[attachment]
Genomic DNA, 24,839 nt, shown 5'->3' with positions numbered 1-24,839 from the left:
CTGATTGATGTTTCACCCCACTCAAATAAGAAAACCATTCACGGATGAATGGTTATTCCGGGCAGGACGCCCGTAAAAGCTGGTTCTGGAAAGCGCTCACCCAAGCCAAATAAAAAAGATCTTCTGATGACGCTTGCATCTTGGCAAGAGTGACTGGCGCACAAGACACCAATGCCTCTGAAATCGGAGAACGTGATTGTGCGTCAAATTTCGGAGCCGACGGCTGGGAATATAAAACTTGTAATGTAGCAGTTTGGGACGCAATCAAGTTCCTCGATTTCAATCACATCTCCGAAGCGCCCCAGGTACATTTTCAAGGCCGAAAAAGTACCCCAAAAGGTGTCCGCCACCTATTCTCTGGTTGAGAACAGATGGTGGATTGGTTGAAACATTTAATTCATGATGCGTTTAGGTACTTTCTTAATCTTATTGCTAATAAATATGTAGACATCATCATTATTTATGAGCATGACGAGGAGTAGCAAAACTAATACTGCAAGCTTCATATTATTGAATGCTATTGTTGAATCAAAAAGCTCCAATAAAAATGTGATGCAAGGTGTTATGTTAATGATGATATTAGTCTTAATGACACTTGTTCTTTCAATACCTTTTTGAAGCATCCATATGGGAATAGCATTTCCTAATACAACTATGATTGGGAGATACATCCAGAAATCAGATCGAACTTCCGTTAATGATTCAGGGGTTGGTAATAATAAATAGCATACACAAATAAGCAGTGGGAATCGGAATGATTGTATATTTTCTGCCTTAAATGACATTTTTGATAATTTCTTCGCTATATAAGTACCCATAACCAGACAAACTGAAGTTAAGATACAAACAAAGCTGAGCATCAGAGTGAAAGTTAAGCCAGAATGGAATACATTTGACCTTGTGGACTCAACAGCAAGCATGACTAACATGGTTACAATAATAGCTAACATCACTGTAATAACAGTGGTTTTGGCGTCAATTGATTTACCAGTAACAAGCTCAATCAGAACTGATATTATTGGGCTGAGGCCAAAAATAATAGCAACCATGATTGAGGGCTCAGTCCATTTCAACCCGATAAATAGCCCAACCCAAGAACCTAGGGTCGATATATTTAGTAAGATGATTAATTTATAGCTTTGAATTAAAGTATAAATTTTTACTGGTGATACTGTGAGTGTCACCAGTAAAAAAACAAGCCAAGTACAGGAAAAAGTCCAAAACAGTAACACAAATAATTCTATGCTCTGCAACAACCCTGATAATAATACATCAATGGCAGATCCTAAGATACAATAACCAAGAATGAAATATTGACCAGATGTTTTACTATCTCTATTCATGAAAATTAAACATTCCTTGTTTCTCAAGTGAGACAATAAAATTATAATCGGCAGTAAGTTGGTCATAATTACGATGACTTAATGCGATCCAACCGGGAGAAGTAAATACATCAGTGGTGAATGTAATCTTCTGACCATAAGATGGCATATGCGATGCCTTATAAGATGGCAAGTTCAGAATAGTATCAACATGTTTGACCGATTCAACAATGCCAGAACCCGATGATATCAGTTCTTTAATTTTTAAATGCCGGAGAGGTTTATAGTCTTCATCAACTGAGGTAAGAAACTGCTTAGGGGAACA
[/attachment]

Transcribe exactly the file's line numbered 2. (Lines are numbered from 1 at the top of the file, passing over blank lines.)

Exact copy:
CTGATTGATGTTTCACCCCACTCAAATAAGAAAACCATTCACGGATGAATGGTTATTCCGGGCAGGACGCCCGTAAAAGCTGGTTCTGGAAAGCGCTCACCCAAGCCAAATAAAAAAGATCTTCTGATGACGCTTGCATCTTGGCAAGAGTGACTGGCGCACAAGACACCAATGCCTCTGAAATCGGAGAACGTGATTGTGCGTCAAATTTCGGAGCCGACGGCTGGGAATATAAAACTTGTAATGTAGCAGTTTGGGACGCAATCAAGTTCCTCGATTTCAATCACATCTCCGAAGCGCCCCAGGTACATTTTCAAGGCCGAAAAAGTACCCCAAAAGGTGTCCGCCACCTATTCTCTGGTTGAGAACAGATGGTGGATTGGTTGAAACATTTAATTCATGATGCGTTTAGGTACTTTCTTAATCTTATTGCTAATAAATATGTAGACATCATCATTATTTATGAGCATGACGAGGAGTAGCAAAACTAATACTGCAAGCTTCATATTATTGAATGCTATTGTTGAATCAAAAAGCTCCAATAAAAATGTGATGCAAGGTGTTATGTTAATGATGATATTAGTCTTAATGACACTTGTTCTTTCAATACCTTTTTGAAGCATCCATATGGGAATAGCATTTCCTAATACAACTATGATTGGGAGATACATCCAGAAATCAGATCGAACTTCCGTTAATGATTCAGGGGTTGGTAATAATAAATAGCATACACAAATAAGCAGTGGGAATCGGAATGATTGTATATTTTCTGCCTTAAATGACATTTTTGATAATTTCTTCGCTATATAAGTACCCATAACCAGACAAACTGAAGTTAAGATACAAACAAAGCTGAGCATCAGAGTGAAAGTTAAGCCAGAATGGAATACATTTGACCTTGTGGACTCAACAGCAAGCATGACTAACATGGTTACAATAATAGCTAACATCACTGTAATAACAGTGGTTTTGGCGTCAATTGATTTACCAGTAACAAGCTCAATCAGAACTGATATTATTGGGCTGAGGCCAAAAATAATAGCAACCATGATTGAGGGCTCAGTCCATTTCAACCCGATAAATAGCCCAACCCAAGAACCTAGGGTCGATATATTTAGTAAGATGATTAATTTATAGCTTTGAATTAAAGTATAAATTTTTACTGGTGATACTGTGAGTGTCACCAGTAAAAAAACAAGCCAAGTACAGGAAAAAGTCCAAAACAGTAACACAAATAATTCTATGCTCTGCAACAACCCTGATAATAATACATCAATGGCAGATCCTAAGATACAATAACCAAGAATGAAATATTGACCAGATGTTTTACTATCTCTATTCATGAAAATTAAACATTCCTTGTTTCTCAAGTGAGACAATAAAATTATAATCGGCAGTAAGTTGGTCATAATTACGATGACTTAATGCGATCCAACCGGGAGAAGTAAATACATCAGTGGTGAATGTAATCTTCTGACCATAAGATGGCATATGCGATGCCTTATAAGATGGCAAGTTCAGAATAGTATCAACATGTTTGACCGATTCAACAATGCCAGAACCCGATGATATCAGTTCTTTAATTTTTAAATGCCGGAGAGGTTTATAGTCTTCATCAACTGAGGTAAGAAACTGCTTAGGGGAACA